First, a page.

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Why Does My Vagina Smell Like Cheese? An Expert Explains

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The vagina is a complex bit of bodily machinery. It's used for so much — it's a vehicle for pleasure, it opens up to give birth, it's the exit ramp for the crimson highway every month, and it can get irritated or infected if given the opportunity. The delicate microbiome that lives in your vagina really throws things out of whack when its upset, causing unusual smells and discharge. If you're wondering, "Why does my vagina smell like cheese?" you're likely already concerned about the flora in your lady flower.

According to the National Academy of Sciences of the United States of America (PNAS), the vagina is typically dominated by four main bacteria: Lactobacillus iners, L. crispatus, L. gasseri, or L. jensenii. When these are disrupted by either outside bacteria, or a build up of acid or alkaline properties in your vagina, problems arise. But your vagina's microbiome will shift throughout your life, and even more so with life events like pregnancy and menopause. These shifts are challenging on your body, and therefore make you more likely to experience "vaginal upset," which to me sounds terrible. I don't know about you, but I know that I only want the happiest of vaginas.

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I can understand how stressful it would be to notice such a startling smell from your downtown. No person wants to think their vagina smells at all, and certainly no one expects it to smell like cheddar. When you're considering why your vagina smells like cheese, you're probably pretty embarrassed, and that's OK. Just know that you're certainly not alone.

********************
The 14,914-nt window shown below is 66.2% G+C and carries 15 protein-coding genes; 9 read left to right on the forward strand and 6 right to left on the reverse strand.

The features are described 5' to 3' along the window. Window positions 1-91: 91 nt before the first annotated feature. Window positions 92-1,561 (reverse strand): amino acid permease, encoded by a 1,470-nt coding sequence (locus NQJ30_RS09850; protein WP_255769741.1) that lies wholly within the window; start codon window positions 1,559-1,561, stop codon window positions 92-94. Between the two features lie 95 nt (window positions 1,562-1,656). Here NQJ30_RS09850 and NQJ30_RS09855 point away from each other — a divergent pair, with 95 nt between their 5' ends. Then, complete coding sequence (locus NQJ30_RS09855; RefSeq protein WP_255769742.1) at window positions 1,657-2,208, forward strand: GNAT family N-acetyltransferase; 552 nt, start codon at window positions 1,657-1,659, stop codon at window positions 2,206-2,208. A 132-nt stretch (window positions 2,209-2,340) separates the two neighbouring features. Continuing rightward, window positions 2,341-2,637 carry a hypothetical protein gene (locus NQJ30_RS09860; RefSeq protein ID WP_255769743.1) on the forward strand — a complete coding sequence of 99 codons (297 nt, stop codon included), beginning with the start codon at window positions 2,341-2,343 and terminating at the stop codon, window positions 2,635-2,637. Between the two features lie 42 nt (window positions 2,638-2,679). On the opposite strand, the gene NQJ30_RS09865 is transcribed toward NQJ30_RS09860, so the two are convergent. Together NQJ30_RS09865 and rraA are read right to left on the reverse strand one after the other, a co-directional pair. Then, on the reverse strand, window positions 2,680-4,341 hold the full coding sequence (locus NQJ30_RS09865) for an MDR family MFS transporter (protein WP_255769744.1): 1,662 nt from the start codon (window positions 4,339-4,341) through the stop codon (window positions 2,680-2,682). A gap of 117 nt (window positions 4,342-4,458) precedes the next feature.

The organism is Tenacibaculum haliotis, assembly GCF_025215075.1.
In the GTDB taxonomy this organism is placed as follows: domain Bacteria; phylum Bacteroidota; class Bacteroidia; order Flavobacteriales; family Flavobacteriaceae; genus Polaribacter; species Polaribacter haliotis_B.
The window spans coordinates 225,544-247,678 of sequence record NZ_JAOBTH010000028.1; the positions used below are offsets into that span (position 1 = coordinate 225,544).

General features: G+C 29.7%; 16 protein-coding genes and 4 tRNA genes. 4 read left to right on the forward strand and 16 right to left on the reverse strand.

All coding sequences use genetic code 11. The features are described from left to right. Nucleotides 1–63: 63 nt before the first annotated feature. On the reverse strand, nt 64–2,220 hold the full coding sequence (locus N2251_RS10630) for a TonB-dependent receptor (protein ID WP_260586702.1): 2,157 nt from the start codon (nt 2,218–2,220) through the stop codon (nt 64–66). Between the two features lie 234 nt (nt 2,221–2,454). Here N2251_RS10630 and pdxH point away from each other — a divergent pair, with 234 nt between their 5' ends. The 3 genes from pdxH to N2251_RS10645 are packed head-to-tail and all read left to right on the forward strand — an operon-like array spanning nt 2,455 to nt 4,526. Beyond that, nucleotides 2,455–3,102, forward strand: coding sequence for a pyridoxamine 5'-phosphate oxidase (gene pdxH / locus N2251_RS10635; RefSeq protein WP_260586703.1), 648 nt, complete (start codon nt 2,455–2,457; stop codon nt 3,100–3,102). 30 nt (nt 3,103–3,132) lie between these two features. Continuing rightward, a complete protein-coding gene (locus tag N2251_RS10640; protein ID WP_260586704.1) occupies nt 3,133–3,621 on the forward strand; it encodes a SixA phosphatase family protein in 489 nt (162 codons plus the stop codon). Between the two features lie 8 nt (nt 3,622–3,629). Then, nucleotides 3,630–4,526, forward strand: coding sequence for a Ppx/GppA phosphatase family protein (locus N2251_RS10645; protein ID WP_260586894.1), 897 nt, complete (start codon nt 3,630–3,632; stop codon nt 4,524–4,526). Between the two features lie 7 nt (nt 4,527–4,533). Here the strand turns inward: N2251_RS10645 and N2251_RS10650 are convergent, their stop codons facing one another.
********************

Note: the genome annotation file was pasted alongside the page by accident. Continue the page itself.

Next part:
There are tons of forums online for just this question, but many seem to be populated by misinformation and a sense of shame. They cavalierly give recipes for homemade douche and essential oil therapies, but seldom are they backed with any real science, and that's troubling. If women are to move past the shame we feel over something that happens with some regularity to women, then being fed slop about the right lotion to take the smell away without treating the problem isn't going to help.

I asked registered nurse practitioner Amber Mechan of Tenafly, New Jersey about the real cause behind the distressing smell. She tells Romper, "It's likely not a big deal, even if it feels and smells gross to you. Really, the only smell that's truly scary is a rotten or dead smell, which is likely due to a necrosis or rotting tampon you've forgotten about." She adds that lots of women actively avoid treatment for easily treatable problems because they're ashamed to be seen for it, but that doctors and NPs are not going to be grossed out or shocked. "We wouldn't choose the fields we're in if we were shocked by what bodies do."

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Mechan says that the cheesy smell is most likely due to a trichomoniasis infection, commonly referred to as "trich," a common sexually transmitted disease, or bacterial vaginosis. "Over 3 million people are treated for trich each year and it's easy to catch, because often the person who transmits it is asymptomatic and ignorant of their infection." As for bacterial vaginosis, she says it's almost as common as yeast infections, and while some women will experience recurrent BV infections, they're usually easy to treat.

If you notice that your discharge is malodorous, it's important to be seen by your provider so that you can speed up your recovery and put that worry to rest. It is uncomfortable and not fun at all to go and strap into the stirrups, but sometimes, it's necessary. That way, you can get back to only worrying about cheese when it's at a wine tasting party — not between your legs.

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